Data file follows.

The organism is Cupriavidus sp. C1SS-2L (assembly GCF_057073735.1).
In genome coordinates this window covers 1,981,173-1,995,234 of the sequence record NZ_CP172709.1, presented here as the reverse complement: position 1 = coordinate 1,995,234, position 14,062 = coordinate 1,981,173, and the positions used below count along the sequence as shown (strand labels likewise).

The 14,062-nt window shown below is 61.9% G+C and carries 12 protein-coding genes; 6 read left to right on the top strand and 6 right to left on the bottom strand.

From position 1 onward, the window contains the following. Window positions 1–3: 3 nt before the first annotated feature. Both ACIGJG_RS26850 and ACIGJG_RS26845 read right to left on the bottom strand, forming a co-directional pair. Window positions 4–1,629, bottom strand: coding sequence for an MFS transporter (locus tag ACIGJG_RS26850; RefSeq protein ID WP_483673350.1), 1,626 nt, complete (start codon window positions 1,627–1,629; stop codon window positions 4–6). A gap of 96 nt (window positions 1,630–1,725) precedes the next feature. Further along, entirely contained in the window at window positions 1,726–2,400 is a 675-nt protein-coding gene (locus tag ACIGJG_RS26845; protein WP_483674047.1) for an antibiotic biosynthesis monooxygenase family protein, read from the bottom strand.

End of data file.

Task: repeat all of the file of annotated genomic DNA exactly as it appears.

The organism is Cupriavidus sp. C1SS-2L (assembly GCF_057073735.1).
In genome coordinates this window covers 1,981,173-1,995,234 of the sequence record NZ_CP172709.1, presented here as the reverse complement: position 1 = coordinate 1,995,234, position 14,062 = coordinate 1,981,173, and the positions used below count along the sequence as shown (strand labels likewise).

The 14,062-nt window shown below is 61.9% G+C and carries 12 protein-coding genes; 6 read left to right on the top strand and 6 right to left on the bottom strand.

From position 1 onward, the window contains the following. Window positions 1–3: 3 nt before the first annotated feature. Both ACIGJG_RS26850 and ACIGJG_RS26845 read right to left on the bottom strand, forming a co-directional pair. Window positions 4–1,629, bottom strand: coding sequence for an MFS transporter (locus tag ACIGJG_RS26850; RefSeq protein ID WP_483673350.1), 1,626 nt, complete (start codon window positions 1,627–1,629; stop codon window positions 4–6). A gap of 96 nt (window positions 1,630–1,725) precedes the next feature. Further along, entirely contained in the window at window positions 1,726–2,400 is a 675-nt protein-coding gene (locus tag ACIGJG_RS26845; protein WP_483674047.1) for an antibiotic biosynthesis monooxygenase family protein, read from the bottom strand.